1. A method of enhanced oil recovery from a subterranean formation containing oil and having at least one production well and at least one injection well comprising:

injecting into said formation a surfactant system comprising:
a surfactant selected from at least one of the classes of anionic and nonionic surfactants and
an ozonized alkali lignin;
driving said surfactant system through said formation; and
producing the oil mobilized by said surfactant system through said production well.

2. The method of claim 1 wherein said surfactant system is aqueous.

3. The method of claim 2 wherein said surfactant system is further comprised of a cosolvent.

4. The method of claim 1 wherein said surfactant is anionic.

5. The method of claim 4 wherein said surfactant is a petroleum sulfonate or a mixture of petroleum sulfonates.

6. The method of claim 1 wherein said surfactant is nonionic.

7. A method of enhanced oil recovery from a subterranean formation containing oil and having at least one production well and at least one injection well comprising:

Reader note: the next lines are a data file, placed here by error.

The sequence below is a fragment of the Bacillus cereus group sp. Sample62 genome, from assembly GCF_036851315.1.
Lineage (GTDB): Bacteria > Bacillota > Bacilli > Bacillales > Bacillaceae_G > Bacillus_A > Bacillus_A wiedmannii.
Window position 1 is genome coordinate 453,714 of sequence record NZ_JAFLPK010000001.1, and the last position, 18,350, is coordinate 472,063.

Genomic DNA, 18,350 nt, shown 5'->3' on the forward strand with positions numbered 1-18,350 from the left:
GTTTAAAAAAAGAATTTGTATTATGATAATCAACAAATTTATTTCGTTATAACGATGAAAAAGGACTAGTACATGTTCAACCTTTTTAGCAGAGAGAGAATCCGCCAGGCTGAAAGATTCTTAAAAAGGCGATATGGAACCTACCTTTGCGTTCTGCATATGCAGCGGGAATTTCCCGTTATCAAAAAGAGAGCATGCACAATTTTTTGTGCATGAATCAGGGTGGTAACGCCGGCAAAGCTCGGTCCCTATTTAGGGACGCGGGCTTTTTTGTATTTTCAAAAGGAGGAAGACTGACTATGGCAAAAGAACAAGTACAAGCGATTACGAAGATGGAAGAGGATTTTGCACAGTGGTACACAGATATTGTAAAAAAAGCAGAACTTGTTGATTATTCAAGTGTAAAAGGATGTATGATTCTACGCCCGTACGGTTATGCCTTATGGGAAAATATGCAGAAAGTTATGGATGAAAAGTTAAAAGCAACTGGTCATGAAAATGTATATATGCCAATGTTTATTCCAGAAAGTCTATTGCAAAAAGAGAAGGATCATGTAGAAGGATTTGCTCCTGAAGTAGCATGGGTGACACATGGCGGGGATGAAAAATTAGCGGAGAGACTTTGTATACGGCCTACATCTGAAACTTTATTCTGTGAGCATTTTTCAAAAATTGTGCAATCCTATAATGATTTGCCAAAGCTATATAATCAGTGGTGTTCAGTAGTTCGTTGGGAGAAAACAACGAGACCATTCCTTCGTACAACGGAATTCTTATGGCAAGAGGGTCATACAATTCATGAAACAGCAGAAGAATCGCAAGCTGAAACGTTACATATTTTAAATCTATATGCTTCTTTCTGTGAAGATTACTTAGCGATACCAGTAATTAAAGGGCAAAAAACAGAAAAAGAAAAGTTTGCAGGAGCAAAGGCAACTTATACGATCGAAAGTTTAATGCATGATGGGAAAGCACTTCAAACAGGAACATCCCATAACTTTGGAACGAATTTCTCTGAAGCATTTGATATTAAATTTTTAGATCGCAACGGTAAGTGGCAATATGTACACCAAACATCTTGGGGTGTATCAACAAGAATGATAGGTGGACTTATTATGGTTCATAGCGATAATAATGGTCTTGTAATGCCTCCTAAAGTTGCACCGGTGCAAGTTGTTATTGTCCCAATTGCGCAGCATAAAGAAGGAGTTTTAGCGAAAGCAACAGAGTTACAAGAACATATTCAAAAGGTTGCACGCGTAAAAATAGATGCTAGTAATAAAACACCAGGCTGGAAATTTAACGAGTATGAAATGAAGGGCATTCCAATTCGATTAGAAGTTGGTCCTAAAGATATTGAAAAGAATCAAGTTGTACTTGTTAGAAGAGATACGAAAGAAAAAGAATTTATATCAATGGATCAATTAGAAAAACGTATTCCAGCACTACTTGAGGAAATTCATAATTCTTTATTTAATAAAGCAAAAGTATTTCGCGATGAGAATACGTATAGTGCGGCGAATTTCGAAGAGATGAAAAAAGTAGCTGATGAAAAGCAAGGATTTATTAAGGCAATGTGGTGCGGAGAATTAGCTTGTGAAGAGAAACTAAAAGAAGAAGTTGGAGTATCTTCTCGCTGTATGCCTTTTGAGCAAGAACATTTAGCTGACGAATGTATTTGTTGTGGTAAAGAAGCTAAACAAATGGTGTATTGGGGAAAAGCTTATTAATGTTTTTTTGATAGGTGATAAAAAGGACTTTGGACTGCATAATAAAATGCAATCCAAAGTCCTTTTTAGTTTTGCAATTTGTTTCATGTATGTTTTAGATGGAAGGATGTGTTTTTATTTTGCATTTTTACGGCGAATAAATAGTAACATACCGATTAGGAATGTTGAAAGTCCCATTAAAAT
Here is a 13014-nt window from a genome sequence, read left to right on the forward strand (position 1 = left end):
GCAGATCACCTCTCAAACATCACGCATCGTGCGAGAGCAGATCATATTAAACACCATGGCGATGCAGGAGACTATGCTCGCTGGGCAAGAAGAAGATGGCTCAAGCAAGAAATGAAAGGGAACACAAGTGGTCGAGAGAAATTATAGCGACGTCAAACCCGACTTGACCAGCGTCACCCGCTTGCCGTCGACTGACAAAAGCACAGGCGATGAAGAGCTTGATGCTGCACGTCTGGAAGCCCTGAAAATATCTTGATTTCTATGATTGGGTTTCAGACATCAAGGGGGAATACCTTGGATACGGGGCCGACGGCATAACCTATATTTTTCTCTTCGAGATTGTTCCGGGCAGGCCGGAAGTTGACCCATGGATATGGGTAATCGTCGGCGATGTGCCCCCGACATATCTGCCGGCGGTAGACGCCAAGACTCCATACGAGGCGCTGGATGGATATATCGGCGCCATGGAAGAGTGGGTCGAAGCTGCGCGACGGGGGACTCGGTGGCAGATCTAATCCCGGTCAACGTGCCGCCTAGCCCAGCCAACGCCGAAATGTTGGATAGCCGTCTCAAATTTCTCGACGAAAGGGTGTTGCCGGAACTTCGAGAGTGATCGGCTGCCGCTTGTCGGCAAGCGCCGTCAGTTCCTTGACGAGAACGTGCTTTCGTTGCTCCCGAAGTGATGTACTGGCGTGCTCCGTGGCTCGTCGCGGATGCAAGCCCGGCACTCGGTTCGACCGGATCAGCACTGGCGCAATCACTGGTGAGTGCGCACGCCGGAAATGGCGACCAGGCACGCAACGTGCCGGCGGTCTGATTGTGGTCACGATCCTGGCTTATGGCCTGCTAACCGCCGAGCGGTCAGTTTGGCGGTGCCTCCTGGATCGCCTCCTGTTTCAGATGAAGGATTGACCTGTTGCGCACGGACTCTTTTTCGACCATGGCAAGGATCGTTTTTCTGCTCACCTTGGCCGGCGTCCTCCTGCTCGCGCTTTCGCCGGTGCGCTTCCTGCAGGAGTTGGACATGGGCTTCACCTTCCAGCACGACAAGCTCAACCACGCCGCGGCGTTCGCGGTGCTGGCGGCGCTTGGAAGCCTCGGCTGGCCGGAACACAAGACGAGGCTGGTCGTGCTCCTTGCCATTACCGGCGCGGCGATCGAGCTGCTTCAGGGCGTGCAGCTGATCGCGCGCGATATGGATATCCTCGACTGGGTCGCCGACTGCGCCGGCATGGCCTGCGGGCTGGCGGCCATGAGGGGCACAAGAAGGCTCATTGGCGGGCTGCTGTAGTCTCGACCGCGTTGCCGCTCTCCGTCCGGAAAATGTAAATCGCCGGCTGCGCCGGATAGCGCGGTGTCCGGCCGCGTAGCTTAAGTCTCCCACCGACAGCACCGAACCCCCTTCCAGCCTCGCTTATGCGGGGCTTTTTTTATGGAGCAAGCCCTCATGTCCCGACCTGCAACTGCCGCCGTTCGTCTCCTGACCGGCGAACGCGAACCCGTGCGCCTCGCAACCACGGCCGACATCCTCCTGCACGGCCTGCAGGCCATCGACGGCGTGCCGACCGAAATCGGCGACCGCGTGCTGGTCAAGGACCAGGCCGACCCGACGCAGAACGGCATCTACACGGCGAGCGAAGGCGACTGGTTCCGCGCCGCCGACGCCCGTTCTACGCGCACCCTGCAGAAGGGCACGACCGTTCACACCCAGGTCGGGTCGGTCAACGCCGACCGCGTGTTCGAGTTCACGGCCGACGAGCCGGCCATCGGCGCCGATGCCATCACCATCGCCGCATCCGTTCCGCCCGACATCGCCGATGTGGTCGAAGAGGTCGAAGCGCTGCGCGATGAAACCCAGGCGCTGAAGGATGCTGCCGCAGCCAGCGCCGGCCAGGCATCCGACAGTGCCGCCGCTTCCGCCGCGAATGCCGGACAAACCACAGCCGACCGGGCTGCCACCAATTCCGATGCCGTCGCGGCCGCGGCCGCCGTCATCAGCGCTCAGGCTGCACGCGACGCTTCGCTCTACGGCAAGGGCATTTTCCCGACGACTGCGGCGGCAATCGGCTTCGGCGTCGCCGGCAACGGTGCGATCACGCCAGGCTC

injecting into said formation a surfactant system comprising:
an anionic surfactant and
an ozonized alkali lignin;
driving said surfactant system through said formation; and
producing the oil mobilized by said surfactant system through said production well.
Referenced Cited
U.S. Patent Documents
1823440 September 1931 DeGroote
3664419 May 1972 Holm
4006779 February 8, 1977 Kalfoglou
4133385 January 9, 1979 Kalfoglou
4273191 June 16, 1981 Hradel
4313500 February 2, 1982 Johnson, Jr. et al.
4463806 August 7, 1984 Hurd
Patent History
Patent number: 4611659
Type: Grant
Filed: Jul 2, 1984
Date of Patent: Sep 16, 1986
Assignees: Getty Oil Company (Houston, TX), Reed Lignin, Inc. (Greenwich, CT)
Inventors: Francis E. DeBons (Richmond, TX), Larry D. Pedersen (Canal Winchester, OH), David K. Olsen (Bartlesville, OK), William C. Richardson (Bellaire, TX)
Primary Examiner: George A. Suchfield
Law Firm: Arnold, White & Durkee
Application Number: 6/626,750
Current U.S. Class: 166/274; Injected Fluid Comprises Water And Material Other Than Inorganic Gas (166/275); 252/8554
International Classification: E21B 4322;